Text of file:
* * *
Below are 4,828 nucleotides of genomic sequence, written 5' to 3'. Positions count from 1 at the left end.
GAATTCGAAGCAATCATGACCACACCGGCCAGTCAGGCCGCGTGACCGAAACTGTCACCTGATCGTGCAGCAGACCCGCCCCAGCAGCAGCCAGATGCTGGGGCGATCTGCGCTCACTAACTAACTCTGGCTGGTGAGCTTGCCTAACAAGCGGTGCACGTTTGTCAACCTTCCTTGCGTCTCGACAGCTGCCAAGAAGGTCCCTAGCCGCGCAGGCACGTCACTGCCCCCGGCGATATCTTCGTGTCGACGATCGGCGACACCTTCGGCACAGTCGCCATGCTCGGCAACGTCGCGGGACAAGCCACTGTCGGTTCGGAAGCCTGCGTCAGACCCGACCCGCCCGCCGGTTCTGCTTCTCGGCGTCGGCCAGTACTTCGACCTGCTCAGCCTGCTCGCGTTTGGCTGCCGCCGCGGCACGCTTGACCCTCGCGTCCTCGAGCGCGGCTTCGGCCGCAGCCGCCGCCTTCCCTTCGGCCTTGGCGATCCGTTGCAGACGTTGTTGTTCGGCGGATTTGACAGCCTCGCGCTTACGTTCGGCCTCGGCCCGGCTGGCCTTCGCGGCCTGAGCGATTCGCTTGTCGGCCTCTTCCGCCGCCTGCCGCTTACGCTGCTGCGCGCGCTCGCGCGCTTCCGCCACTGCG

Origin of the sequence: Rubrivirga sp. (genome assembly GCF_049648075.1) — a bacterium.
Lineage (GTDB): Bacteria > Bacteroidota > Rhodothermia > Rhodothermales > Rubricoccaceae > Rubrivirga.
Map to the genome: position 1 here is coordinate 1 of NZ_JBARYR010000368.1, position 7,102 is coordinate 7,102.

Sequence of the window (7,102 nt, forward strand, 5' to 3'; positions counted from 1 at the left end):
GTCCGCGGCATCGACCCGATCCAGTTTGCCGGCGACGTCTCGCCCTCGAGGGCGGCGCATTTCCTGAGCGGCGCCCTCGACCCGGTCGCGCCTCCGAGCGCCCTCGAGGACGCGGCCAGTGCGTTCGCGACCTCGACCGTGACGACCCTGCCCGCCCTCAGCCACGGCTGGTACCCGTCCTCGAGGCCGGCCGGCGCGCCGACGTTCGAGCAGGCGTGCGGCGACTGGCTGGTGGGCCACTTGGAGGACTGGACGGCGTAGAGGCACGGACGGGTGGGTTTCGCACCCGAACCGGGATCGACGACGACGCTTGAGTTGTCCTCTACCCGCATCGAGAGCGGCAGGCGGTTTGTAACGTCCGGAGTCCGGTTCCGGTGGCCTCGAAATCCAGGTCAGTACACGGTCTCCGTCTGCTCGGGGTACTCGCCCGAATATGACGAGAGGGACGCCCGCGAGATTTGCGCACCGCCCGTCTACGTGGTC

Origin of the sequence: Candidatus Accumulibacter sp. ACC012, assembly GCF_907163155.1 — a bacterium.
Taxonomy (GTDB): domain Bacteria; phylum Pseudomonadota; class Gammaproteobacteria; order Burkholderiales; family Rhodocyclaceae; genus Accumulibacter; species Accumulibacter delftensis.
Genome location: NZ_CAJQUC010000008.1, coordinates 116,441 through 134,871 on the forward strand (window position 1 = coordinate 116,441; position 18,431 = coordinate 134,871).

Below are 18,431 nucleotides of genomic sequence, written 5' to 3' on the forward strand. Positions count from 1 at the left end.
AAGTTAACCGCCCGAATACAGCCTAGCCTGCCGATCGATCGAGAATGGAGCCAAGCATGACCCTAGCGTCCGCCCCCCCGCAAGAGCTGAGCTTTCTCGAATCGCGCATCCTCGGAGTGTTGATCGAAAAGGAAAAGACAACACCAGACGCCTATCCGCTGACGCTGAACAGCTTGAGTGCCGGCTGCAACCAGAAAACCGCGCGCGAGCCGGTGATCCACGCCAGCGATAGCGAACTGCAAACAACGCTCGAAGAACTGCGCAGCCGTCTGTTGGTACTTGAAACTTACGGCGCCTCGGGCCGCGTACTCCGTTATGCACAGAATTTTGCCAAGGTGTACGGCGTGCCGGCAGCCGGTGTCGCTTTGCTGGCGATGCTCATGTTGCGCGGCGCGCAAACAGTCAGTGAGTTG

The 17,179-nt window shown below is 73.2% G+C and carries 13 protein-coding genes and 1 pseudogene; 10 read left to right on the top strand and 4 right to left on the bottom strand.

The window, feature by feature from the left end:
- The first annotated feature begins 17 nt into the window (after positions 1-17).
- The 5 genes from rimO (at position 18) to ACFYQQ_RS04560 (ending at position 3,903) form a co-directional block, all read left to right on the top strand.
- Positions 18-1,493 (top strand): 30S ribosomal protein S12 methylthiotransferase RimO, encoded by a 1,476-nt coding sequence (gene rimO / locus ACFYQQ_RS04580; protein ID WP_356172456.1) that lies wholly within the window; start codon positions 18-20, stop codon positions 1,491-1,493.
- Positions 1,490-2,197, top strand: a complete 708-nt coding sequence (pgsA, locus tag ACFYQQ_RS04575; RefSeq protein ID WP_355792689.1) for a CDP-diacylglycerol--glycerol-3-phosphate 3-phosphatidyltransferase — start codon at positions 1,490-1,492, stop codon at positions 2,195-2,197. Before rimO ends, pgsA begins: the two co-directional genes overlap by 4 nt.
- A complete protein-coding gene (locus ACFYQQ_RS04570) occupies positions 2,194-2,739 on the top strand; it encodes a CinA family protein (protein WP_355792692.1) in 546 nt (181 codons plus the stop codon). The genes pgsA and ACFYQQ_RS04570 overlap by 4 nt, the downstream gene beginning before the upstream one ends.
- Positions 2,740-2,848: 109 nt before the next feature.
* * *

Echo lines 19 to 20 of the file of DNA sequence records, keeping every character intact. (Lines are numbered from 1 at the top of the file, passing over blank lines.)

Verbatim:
- A complete protein-coding gene (locus ACFYQQ_RS04570) occupies positions 2,194-2,739 on the top strand; it encodes a CinA family protein (protein WP_355792692.1) in 546 nt (181 codons plus the stop codon). The genes pgsA and ACFYQQ_RS04570 overlap by 4 nt, the downstream gene beginning before the upstream one ends.
- Positions 2,740-2,848: 109 nt before the next feature.